Increased Precautions We're Taking in Response to the Coronavirus
As updates on the impact of the coronavirus continue to be released, we want to take a moment to inform you of the heightened preventative measures we have put in place at Highland Ridge Hospital to keep our patients, their families, and our employees safe. All efforts are guided by and in adherence to the recommendations distributed by the CDC.

Please note that for the safety of our patients, their families, and our staff, visitation is no longer allowed at Highland Ridge Hospital.

  • This restriction has been implemented in compliance with updated corporate and state regulations to further reduce the risks associated with COVID-19.
  • Alternate methods of communication, including telehealth, are being vetted and may be offered when deemed clinically appropriate.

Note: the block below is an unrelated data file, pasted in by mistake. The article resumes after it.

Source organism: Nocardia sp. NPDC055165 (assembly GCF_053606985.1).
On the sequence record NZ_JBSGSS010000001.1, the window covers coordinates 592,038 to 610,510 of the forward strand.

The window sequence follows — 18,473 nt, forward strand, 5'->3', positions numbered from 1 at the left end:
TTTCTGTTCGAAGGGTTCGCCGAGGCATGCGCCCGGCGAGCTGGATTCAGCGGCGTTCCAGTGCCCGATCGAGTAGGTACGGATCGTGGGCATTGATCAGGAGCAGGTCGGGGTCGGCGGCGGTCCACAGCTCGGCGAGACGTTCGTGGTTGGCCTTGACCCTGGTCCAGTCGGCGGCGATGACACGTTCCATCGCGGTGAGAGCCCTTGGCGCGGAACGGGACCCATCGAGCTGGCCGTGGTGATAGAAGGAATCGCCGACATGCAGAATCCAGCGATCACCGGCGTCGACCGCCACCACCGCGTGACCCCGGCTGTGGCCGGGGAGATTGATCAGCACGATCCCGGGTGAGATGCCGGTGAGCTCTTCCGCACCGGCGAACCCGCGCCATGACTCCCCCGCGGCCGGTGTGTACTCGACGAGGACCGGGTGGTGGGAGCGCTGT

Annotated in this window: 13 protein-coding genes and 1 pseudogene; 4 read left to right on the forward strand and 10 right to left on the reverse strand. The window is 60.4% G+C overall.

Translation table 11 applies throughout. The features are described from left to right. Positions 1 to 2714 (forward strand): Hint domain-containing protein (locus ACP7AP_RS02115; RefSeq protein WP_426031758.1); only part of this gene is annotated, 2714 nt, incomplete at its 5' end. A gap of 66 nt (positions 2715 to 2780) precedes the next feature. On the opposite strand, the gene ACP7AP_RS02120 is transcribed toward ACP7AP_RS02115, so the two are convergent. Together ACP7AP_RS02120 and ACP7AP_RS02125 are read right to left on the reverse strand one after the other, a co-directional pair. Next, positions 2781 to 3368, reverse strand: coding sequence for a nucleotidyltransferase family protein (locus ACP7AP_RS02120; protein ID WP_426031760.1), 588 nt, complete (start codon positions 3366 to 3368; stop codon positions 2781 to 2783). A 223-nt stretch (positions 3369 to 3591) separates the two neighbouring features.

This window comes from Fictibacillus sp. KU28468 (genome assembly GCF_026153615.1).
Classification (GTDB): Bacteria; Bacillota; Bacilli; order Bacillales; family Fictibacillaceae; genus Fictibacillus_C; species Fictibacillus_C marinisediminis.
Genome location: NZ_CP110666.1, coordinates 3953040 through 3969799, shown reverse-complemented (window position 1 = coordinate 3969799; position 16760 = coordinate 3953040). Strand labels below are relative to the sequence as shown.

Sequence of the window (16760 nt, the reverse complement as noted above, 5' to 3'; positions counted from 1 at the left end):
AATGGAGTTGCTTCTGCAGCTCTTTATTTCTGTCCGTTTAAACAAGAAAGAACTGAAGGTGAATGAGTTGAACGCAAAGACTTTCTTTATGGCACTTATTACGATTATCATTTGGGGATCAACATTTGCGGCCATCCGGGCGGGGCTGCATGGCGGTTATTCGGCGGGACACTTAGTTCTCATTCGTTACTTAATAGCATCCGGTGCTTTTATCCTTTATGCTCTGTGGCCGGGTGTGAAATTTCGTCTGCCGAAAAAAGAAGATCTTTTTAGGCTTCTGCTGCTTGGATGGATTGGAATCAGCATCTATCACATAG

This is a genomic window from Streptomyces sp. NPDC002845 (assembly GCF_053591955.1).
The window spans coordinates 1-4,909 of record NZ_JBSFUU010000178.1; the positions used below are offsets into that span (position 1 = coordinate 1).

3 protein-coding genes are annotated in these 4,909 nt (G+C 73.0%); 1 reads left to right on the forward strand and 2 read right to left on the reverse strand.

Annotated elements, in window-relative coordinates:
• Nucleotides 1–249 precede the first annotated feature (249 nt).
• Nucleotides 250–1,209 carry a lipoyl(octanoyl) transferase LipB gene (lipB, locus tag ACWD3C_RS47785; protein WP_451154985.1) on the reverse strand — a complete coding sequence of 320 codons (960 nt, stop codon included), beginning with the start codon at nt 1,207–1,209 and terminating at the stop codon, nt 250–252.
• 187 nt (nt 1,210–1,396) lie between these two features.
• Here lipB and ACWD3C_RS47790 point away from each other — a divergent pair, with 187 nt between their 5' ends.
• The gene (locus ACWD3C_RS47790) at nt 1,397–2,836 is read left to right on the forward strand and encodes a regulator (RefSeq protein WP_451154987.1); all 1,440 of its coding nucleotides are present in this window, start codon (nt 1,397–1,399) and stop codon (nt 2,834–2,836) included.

For specific information regarding these changes and limitations, please contact us directly.

CDC updates are consistently monitored to ensure that all guidance followed is based on the latest information released.

  • All staff has received infection prevention and control training.
  • Thorough disinfection and hygiene guidance has been provided.
  • Patient care supplies such as masks and hand sanitizer are being monitored and utilized.
  • Temperature and symptom screening protocols are in place for all patients and staff.
  • Social distancing strategies have been implemented to ensure that patients and staff maintain proper distance from one another at all times.
  • Cleaning service contracts have been reviewed for additional support.
  • Personal protective equipment items are routinely checked to ensure proper and secure storage.
  • Screening protocols have been enhanced.
  • CDC informational posters are on display to provide important reminders on proper infection prevention procedures.